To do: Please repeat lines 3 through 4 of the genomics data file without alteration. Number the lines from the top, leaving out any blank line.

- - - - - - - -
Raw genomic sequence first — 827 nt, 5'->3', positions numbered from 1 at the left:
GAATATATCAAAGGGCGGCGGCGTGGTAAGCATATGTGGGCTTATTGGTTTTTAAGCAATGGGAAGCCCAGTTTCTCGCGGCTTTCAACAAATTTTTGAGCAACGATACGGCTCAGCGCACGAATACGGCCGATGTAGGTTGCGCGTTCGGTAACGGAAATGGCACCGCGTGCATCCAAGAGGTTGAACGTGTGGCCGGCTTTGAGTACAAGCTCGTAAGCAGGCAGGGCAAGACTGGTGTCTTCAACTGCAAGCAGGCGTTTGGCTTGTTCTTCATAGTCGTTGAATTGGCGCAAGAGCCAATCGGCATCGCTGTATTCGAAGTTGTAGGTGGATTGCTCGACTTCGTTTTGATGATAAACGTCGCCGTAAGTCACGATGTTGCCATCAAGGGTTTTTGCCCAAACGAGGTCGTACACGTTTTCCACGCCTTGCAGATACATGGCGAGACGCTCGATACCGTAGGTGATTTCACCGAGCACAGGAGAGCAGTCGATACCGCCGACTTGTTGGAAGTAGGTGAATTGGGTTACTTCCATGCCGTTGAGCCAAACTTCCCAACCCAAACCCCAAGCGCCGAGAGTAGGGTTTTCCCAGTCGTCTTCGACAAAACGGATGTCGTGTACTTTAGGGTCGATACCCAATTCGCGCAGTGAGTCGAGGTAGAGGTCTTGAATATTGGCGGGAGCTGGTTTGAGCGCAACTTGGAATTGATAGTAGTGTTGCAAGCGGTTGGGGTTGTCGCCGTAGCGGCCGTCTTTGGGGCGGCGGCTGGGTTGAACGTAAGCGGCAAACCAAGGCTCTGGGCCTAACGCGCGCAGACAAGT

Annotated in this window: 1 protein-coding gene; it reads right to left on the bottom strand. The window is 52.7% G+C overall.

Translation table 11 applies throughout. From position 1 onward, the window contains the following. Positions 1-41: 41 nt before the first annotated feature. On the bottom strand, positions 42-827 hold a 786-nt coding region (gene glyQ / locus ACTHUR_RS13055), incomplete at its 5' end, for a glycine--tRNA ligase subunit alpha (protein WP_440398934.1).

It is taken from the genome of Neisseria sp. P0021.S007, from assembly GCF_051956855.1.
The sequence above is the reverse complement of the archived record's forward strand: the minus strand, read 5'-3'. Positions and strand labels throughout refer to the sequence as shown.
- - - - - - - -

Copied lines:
Annotated in this window: 1 protein-coding gene; it reads right to left on the bottom strand. The window is 52.7% G+C overall.

Translation table 11 applies throughout. From position 1 onward, the window contains the following. Positions 1-41: 41 nt before the first annotated feature. On the bottom strand, positions 42-827 hold a 786-nt coding region (gene glyQ / locus ACTHUR_RS13055), incomplete at its 5' end, for a glycine--tRNA ligase subunit alpha (protein WP_440398934.1).